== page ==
CBS News, while monitoring Russian oppositions media outlets, could not but pay attention to the material published by the Novaya Gazeta newspaper. The article in the Russian newspaper was titled "It seems right to initiate the incorporation of Ukraine's eastern territories into Russia."
Having called the Novaya Gazeta "one of Russia's few remaining independent newspapers," even though the reputation of the newspaper degraded to a smear sheet a long time ago, CBS News reported about pieces of evidence that employees of the newspaper supposedly obtained. The evidence allegedly proves that Russia had planned to sow discord in Ukraine and snatch a part of the country long before the Maidan riots in Kiev.
Indeed, the Novaya Gazeta published an abridged version of an "analytical note," that was allegedly submitted to Vladimir Putin's administration on February 4-15, 2014. Needless to say that the original of the note was not exposed anywhere, Pravda.Ru says.
According to CBS News, the information from the Russian publication could not be verified. In addition, Moscow has not reacted to the publication. To crown it all, CBS Moscow bureau chief Svetlana Berdnikova said that the Novaya Gazeta editors refused to disclose the source, from where the document was obtained, even though the "analytical note" surfaced all of a sudden and right during the discussion of a ceasefire in the east of Ukraine.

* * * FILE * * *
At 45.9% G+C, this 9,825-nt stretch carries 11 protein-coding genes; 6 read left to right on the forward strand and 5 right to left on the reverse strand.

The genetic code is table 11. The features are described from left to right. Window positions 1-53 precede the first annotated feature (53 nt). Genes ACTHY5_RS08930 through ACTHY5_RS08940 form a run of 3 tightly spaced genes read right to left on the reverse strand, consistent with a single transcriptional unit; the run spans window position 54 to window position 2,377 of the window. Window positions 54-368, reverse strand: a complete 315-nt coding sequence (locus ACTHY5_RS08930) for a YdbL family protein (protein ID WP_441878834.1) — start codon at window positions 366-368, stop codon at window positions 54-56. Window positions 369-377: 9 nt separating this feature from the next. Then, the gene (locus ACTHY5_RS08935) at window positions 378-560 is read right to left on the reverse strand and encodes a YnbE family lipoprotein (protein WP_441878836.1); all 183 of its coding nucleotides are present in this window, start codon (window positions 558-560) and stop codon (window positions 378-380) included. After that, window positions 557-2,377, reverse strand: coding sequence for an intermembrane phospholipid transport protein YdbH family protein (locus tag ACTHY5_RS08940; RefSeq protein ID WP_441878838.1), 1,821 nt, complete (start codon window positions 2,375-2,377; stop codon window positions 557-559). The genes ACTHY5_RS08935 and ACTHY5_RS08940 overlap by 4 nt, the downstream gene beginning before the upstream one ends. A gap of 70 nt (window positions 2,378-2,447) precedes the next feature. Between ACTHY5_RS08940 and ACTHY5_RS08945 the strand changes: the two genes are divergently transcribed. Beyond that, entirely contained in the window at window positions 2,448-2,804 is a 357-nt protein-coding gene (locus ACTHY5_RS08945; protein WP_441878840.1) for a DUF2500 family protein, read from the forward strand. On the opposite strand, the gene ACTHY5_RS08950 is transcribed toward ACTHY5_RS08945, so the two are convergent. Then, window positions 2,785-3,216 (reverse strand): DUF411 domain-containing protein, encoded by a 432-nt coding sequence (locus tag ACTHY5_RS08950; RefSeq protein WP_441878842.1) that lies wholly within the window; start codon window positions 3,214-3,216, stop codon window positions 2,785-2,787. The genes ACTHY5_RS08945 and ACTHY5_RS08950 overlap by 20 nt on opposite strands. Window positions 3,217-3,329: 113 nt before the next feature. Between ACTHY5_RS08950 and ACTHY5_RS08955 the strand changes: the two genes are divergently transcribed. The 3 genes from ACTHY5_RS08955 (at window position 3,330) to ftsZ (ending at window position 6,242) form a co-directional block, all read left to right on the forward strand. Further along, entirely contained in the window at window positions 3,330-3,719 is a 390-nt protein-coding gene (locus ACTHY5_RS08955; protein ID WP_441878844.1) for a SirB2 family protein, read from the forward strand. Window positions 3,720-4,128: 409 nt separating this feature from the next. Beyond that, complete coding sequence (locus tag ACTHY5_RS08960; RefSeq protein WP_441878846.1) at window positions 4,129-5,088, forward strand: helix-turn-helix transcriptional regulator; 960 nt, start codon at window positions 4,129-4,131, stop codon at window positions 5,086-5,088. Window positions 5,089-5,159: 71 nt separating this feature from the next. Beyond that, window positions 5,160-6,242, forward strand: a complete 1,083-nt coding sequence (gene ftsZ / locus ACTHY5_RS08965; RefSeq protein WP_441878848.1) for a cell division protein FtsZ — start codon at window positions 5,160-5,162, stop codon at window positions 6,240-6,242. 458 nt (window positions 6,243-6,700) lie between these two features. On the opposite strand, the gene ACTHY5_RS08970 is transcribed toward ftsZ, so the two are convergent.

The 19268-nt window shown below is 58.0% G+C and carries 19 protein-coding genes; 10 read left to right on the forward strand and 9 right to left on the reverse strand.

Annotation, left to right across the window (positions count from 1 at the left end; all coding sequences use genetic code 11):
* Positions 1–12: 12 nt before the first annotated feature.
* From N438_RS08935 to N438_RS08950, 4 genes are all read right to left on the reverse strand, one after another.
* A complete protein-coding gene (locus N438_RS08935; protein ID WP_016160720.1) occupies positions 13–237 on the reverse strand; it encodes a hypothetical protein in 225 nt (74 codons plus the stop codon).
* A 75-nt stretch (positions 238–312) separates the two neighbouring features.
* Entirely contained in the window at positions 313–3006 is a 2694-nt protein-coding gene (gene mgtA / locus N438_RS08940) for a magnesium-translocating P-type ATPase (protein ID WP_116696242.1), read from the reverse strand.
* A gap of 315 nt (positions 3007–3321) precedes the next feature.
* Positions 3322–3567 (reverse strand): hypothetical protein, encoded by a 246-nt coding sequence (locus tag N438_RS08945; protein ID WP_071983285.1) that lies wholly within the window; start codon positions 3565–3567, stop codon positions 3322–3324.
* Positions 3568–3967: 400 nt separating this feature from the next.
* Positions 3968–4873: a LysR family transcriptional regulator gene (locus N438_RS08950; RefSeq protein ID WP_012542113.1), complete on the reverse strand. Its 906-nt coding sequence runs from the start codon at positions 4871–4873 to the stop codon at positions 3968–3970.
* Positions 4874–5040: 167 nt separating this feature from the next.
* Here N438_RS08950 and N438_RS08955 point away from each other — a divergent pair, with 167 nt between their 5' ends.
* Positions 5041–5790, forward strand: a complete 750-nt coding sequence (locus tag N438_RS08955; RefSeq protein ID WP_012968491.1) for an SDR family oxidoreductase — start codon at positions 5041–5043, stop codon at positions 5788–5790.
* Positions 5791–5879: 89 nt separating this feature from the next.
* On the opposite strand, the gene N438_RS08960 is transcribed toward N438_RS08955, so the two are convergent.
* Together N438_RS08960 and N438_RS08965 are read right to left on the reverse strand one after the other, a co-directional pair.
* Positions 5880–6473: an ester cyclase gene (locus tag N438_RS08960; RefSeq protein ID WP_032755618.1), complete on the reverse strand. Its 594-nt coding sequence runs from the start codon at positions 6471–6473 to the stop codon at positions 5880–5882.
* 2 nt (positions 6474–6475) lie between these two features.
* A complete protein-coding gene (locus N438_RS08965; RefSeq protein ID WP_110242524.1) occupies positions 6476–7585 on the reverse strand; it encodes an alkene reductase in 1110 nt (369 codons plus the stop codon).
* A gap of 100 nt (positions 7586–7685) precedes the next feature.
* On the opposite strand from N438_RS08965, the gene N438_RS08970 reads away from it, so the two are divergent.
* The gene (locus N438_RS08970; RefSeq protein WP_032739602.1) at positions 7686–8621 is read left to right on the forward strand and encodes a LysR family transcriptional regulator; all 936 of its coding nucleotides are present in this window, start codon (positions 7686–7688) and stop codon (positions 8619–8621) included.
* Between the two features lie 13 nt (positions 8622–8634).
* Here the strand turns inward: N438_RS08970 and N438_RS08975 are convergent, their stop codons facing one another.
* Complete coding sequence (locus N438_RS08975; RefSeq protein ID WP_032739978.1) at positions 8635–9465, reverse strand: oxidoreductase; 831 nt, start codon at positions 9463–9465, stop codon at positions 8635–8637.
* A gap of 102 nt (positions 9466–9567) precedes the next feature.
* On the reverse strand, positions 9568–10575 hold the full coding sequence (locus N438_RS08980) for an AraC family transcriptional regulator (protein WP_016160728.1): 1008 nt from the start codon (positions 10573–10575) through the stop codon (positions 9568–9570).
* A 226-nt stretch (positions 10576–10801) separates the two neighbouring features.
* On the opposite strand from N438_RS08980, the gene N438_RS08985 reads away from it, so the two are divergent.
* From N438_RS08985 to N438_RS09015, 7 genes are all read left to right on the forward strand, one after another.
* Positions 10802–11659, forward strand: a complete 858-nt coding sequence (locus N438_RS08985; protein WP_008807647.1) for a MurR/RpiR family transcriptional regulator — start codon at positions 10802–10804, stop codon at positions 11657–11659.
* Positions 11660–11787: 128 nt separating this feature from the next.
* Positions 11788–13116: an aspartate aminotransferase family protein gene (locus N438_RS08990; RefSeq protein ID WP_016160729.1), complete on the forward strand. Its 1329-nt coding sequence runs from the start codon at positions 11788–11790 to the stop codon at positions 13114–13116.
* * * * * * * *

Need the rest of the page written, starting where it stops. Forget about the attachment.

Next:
Vladimir Putin and other Russian officials have repeatedly denied the claims of assistance to the militia in east of Ukraine. US Secretary of State John Kerry stated this week that Moscow was lying about it. At the same time, Kerry could not provide any evidence to support his words, Pravda.Ru reports.
According to the material published on the Novaya Gazeta, Moscow has long urged Crimean residents to join Russia and developed a strong campaign on other Ukrainian territories, where the pro-Russian population resides, in order to "absorb" them.
The same document also characterized ex-President of Ukraine Viktor Yanukovych as a man "of low moral character" and a "political bankrupt," who did not deserve Moscow's support.
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